Target Mapping to Prevent Slips, Trips and Falls (STFs)

Boots equipped with traction enhancers.

Workplaces everywhere are susceptible to slip and fall injuries.  In 2018, out of the 900,380 nonfatal work injuries resulting in days away from work, 27% were related to slips, trips, and falls1.  What is most surprising is that slips, trips and falls continue to be a top injury cause regardless of how much we promote awareness.  Let’s take a look at another method to reduce these injuries.

As we prepare for winter, the season when STFs are most prevalent, an intentional performance check should be done.  Are your safety performance goals being met? Did you hit your goal of no slips and falls this year?  If not, perhaps a gap exists between your expectations and activities. Or maybe some efforts need to be reprioritized.  For instance, while communication campaigns about personal awareness are common, they do not correct any site conditions that can lead to these injuries.

To improve prevention effectiveness and participation, incident and hazard mapping should be used to supplement your approach.2,3 Mapping itself is not a new technique, but it is often underutilized in workplace safety.  Maps help people understand where incidents have occurred and where the conditions may be more hazardous. They can help align preventative action plans, resources, and budgets. They engage people in the safety culture to better recognize hazards and understand prevention.  New hires can identify and locate hazards in their work areas, and safety committees or improvement teams can do the same facility wide.

The first step is to understand your own historical performance.  For businesses with a history of STF incidents, mapping is an easy way to visualize where they have occurred and their relative severity.  The process starts by utilizing the previous 1-3 years of incident data to gather the location of each STF occurrence.  Diagram each incident on a map and color code for severity.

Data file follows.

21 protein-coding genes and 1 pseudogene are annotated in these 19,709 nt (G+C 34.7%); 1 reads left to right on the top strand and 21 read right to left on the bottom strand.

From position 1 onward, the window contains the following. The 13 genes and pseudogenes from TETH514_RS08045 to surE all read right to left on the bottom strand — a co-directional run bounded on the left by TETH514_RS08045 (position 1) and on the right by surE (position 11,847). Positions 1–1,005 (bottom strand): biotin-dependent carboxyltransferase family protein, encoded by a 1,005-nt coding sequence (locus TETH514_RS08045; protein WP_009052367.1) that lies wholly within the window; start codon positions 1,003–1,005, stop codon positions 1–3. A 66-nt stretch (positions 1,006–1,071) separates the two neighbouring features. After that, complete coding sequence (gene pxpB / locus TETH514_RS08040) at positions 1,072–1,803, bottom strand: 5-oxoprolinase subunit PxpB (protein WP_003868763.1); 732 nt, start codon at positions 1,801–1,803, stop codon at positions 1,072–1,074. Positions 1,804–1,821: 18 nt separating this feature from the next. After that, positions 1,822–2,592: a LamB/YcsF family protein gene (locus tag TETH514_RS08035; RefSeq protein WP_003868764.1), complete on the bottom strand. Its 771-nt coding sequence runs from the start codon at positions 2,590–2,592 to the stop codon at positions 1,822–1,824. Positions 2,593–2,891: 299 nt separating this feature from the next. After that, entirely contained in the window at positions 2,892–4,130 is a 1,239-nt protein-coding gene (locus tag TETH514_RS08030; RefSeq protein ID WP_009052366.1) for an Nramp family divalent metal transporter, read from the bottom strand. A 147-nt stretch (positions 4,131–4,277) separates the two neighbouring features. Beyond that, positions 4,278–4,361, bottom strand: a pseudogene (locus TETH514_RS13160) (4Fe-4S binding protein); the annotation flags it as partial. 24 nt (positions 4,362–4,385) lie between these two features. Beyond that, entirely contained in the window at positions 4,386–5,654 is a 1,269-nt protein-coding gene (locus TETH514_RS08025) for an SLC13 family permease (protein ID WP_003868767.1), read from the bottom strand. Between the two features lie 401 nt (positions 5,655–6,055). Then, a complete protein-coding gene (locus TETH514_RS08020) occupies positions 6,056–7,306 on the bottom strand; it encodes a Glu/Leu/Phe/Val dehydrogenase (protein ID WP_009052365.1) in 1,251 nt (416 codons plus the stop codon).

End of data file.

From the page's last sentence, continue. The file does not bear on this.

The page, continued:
Once incidents are mapped, prioritize each area by assigning a severity value to each injury.  For example, a low severity report such as a near-miss would have a value of (1), first aid (2), medical only (3), and lost time (4).  Add up the assigned values in each area to determine a priority score.  Scores help focus prevention plans and support resource justification to leadership.

With prioritized locations identified, look for trends in activities, time of day, season, surface type or condition, surface transitions, awareness, and footwear.  Review these trends to further narrow down your prevention efforts in these locations. The next step is to get out to each location to evaluate and understand what hazards may be present.

Hazard mapping focuses on traditional proactive techniques to identify site hazards that could likely cause injury.  Hazards include raised sidewalk seams, potholes, drainage, or areas of frequent thaw/refreeze, and foreign objects in a walkway, just to name a few.  Mapping these hazards and determining the exposure frequency produces a visual representation. A picture is worth 1000 words!

Comparing the hazard and incident maps helps to better prioritize and focus preventive actions so they become more effective.  If surface hazards and prior incidents are in similar areas, then these areas should be prioritized.  If controls are in place but incidents still occur a reevaluation is required. As a best practice, develop a plan to address each hazard focusing on both short and long-term corrective actions.  Assigning champions to each corrective action and establishing completion due dates are also great ways to manage expectations and performance.

Best practices as we approach winter:

  • Develop a snow and ice management plan detailing when plowing is required and frequency of surface treatment.
  • Consider establishing a footwear policy and using traction enhancers when walking/working outside in slippery conditions or traveling between buildings.  Some examples:
  • Provide employees with a sand/salt fill station where recycled water bottles can be filled and kept in cars to provide traction when entering and exiting vehicles.
  • Ensure storm drains are clear of debris.
  • Provide ice melt and shovels at entrances and loading docks and encourage usage when appropriate.
  • Have maintenance check walkways hourly when temperatures are 37°F or colder.
  • Use snow melt liberally in shaded areas where ice buildup is more likely.


MEMIC policyholders can learn more about STF prevention by attending our free webinar, “Inspect What You Expect to Prevent Slips and Falls” on December 10, 2020 at 10:00 EST. Click here to register.


1Bureau of Labor Statistics (2020). TABLE R4. Number of nonfatal occupational injuries and illnesses involving days away from work by industry and selected events or exposures leading to injury or illness, private industry, 2018

2Hazard Mapping  | Injury and Illness Prevention Programs | Training from the NJ Work Environmental Council:

3Hazard Mapping and MSDs |

4OH&S Risk Mapping Tool for injury prevention | Workers’ Compensation Board of Nova Scotia |


Authored by Scott Valorose and Adam Levesque